Sporadic inclusion body myositis, a variant of inflammatory myopathy, has features distinct from polymyositis/dermatomyositis. The disease affects men more than women, most commonly after age 50. Clinical features include weakness of the quadriceps, finger flexors, ankle dorsiflexors, and dysphagia. The distribution of weakness is similar to Becker muscular dystrophy, where we previously reported improvement following intramuscular injection of an isoform of follistatin (FS344) by AAV1. For this clinical trial, rAAV1.CMV.huFS344, 6 × 1011 vg/kg, was delivered to the quadriceps muscles of both legs of six sporadic inclusion body myositis subjects. The primary outcome for this trial was distance traveled for the 6-min walk test. The protocol included an exercise regimen for each participant. Performance, annualized to a median 1-year change, improved +56.0 m/year for treated subjects compared to a decline of -25.8 m/year (p = 0.01) in untreated subjects (n = 8), matched for age, gender, and baseline measures. Four of the six treated subjects showed increases ranging from 58-153 m, whereas two were minimally improved (5-23 m). Treatment effects included decreased fibrosis and improved regeneration. These findings show promise for follistatin gene therapy for mild to moderately affected, ambulatory sporadic inclusion body myositis patients. More advanced disease with discernible muscle loss poses challenges.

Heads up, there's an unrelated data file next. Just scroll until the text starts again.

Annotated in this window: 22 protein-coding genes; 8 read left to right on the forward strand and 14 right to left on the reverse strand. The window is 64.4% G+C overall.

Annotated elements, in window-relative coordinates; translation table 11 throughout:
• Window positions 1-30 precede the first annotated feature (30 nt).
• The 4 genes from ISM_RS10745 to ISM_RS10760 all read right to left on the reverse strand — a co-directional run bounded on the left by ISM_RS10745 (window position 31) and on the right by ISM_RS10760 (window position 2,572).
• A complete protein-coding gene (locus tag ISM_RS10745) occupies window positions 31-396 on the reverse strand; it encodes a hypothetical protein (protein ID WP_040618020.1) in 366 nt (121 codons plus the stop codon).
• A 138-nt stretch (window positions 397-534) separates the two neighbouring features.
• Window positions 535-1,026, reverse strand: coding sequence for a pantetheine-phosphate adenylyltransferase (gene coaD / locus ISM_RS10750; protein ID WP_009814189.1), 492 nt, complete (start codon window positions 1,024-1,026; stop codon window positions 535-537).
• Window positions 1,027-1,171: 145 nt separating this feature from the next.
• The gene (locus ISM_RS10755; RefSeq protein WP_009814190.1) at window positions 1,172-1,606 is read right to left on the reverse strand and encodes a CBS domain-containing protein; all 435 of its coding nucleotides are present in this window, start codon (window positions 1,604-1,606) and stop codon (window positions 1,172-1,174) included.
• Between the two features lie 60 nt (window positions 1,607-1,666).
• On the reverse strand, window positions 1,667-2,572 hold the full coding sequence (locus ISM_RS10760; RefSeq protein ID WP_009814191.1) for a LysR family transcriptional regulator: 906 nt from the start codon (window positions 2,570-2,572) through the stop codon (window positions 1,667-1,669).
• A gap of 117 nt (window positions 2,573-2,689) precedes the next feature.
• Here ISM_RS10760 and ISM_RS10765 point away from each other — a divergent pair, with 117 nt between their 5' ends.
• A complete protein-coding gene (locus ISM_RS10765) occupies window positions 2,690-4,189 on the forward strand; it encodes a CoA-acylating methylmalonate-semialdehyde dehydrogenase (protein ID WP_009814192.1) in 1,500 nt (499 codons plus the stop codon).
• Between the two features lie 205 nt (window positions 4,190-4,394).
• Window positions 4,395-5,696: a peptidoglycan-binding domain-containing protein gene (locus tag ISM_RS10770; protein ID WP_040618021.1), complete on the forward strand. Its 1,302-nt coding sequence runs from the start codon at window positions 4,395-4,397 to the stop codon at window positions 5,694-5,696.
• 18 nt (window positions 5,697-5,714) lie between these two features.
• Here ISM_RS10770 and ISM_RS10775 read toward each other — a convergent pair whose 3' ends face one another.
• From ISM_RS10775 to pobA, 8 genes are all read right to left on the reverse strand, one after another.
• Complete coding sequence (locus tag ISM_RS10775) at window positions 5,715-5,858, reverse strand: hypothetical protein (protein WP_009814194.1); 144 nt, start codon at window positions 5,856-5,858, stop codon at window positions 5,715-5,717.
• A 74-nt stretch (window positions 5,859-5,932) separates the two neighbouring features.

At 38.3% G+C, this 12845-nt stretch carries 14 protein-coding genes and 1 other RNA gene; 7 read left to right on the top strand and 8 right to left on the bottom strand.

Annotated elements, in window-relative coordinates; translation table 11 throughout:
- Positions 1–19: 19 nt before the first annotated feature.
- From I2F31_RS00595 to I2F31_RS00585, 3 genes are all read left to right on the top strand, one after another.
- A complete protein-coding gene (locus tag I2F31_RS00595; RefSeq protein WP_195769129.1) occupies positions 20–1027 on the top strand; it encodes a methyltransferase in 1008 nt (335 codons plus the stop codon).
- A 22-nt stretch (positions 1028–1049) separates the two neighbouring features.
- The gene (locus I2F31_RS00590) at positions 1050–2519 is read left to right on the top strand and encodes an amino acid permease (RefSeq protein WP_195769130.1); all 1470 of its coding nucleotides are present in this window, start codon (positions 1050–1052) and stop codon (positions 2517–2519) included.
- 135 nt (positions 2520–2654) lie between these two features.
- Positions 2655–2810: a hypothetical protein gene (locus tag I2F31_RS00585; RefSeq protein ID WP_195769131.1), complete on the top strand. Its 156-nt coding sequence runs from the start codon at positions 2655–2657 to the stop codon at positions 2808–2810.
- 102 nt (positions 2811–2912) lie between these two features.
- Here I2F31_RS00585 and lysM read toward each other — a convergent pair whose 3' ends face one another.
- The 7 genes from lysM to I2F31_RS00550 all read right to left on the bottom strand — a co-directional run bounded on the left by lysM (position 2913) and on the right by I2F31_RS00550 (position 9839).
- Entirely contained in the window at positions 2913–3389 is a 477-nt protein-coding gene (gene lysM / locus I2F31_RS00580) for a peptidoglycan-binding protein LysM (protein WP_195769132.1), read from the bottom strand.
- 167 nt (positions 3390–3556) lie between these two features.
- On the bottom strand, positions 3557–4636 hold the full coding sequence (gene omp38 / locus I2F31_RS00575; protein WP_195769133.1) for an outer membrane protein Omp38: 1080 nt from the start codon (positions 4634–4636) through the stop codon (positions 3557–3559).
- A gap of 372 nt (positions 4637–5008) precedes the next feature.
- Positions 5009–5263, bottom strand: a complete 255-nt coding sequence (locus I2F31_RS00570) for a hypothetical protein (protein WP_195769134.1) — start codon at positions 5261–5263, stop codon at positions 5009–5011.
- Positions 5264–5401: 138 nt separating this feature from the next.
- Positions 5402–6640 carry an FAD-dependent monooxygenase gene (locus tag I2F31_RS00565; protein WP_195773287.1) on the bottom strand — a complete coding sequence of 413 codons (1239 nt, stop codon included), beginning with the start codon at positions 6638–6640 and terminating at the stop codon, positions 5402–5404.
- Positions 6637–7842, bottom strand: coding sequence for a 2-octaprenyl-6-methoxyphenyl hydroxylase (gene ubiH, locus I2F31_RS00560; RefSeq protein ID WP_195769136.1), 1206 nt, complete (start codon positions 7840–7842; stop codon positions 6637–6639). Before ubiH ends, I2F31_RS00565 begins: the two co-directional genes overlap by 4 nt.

Keywords: 6-min walk distance; 6-min walk test; Follistatin; adeno-associated virus; gene therapy; sporadic inclusion body myositis.
Copyright © 2017 The American Society of Gene and Cell Therapy. Published by Elsevier Inc. All rights reserved.